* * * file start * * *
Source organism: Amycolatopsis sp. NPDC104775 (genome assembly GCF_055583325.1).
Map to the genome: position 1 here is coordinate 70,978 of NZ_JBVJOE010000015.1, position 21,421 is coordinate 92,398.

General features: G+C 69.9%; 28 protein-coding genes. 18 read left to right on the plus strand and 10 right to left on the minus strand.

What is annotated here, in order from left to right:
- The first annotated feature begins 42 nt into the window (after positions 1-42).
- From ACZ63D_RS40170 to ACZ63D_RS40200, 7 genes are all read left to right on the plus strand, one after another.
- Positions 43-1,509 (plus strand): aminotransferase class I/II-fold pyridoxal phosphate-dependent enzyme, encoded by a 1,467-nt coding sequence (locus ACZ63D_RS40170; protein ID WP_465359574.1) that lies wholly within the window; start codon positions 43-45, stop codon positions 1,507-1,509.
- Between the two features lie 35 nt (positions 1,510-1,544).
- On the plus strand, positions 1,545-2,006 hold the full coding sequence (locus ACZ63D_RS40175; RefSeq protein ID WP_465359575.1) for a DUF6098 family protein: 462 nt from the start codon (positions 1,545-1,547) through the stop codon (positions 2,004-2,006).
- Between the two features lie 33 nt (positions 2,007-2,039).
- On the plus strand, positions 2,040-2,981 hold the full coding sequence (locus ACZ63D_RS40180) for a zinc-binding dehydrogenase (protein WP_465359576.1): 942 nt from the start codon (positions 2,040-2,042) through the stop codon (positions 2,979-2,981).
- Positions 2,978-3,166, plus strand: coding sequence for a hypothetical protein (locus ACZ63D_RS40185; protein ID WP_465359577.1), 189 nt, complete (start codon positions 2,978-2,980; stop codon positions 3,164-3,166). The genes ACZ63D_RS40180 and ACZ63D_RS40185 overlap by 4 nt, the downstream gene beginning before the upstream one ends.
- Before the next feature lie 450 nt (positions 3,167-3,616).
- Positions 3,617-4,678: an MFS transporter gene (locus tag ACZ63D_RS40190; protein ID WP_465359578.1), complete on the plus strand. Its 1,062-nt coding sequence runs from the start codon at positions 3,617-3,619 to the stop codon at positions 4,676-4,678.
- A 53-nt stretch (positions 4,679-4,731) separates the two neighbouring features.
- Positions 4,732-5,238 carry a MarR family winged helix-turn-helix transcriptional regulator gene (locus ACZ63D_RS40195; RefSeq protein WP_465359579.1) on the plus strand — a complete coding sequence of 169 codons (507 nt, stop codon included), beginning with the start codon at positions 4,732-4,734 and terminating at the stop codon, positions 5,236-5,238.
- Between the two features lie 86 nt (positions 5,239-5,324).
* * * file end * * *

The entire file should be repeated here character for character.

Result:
Source organism: Amycolatopsis sp. NPDC104775 (genome assembly GCF_055583325.1).
Map to the genome: position 1 here is coordinate 70,978 of NZ_JBVJOE010000015.1, position 21,421 is coordinate 92,398.

General features: G+C 69.9%; 28 protein-coding genes. 18 read left to right on the plus strand and 10 right to left on the minus strand.

What is annotated here, in order from left to right:
- The first annotated feature begins 42 nt into the window (after positions 1-42).
- From ACZ63D_RS40170 to ACZ63D_RS40200, 7 genes are all read left to right on the plus strand, one after another.
- Positions 43-1,509 (plus strand): aminotransferase class I/II-fold pyridoxal phosphate-dependent enzyme, encoded by a 1,467-nt coding sequence (locus ACZ63D_RS40170; protein ID WP_465359574.1) that lies wholly within the window; start codon positions 43-45, stop codon positions 1,507-1,509.
- Between the two features lie 35 nt (positions 1,510-1,544).
- On the plus strand, positions 1,545-2,006 hold the full coding sequence (locus ACZ63D_RS40175; RefSeq protein ID WP_465359575.1) for a DUF6098 family protein: 462 nt from the start codon (positions 1,545-1,547) through the stop codon (positions 2,004-2,006).
- Between the two features lie 33 nt (positions 2,007-2,039).
- On the plus strand, positions 2,040-2,981 hold the full coding sequence (locus ACZ63D_RS40180) for a zinc-binding dehydrogenase (protein WP_465359576.1): 942 nt from the start codon (positions 2,040-2,042) through the stop codon (positions 2,979-2,981).
- Positions 2,978-3,166, plus strand: coding sequence for a hypothetical protein (locus ACZ63D_RS40185; protein ID WP_465359577.1), 189 nt, complete (start codon positions 2,978-2,980; stop codon positions 3,164-3,166). The genes ACZ63D_RS40180 and ACZ63D_RS40185 overlap by 4 nt, the downstream gene beginning before the upstream one ends.
- Before the next feature lie 450 nt (positions 3,167-3,616).
- Positions 3,617-4,678: an MFS transporter gene (locus tag ACZ63D_RS40190; protein ID WP_465359578.1), complete on the plus strand. Its 1,062-nt coding sequence runs from the start codon at positions 3,617-3,619 to the stop codon at positions 4,676-4,678.
- A 53-nt stretch (positions 4,679-4,731) separates the two neighbouring features.
- Positions 4,732-5,238 carry a MarR family winged helix-turn-helix transcriptional regulator gene (locus ACZ63D_RS40195; RefSeq protein WP_465359579.1) on the plus strand — a complete coding sequence of 169 codons (507 nt, stop codon included), beginning with the start codon at positions 4,732-4,734 and terminating at the stop codon, positions 5,236-5,238.
- Between the two features lie 86 nt (positions 5,239-5,324).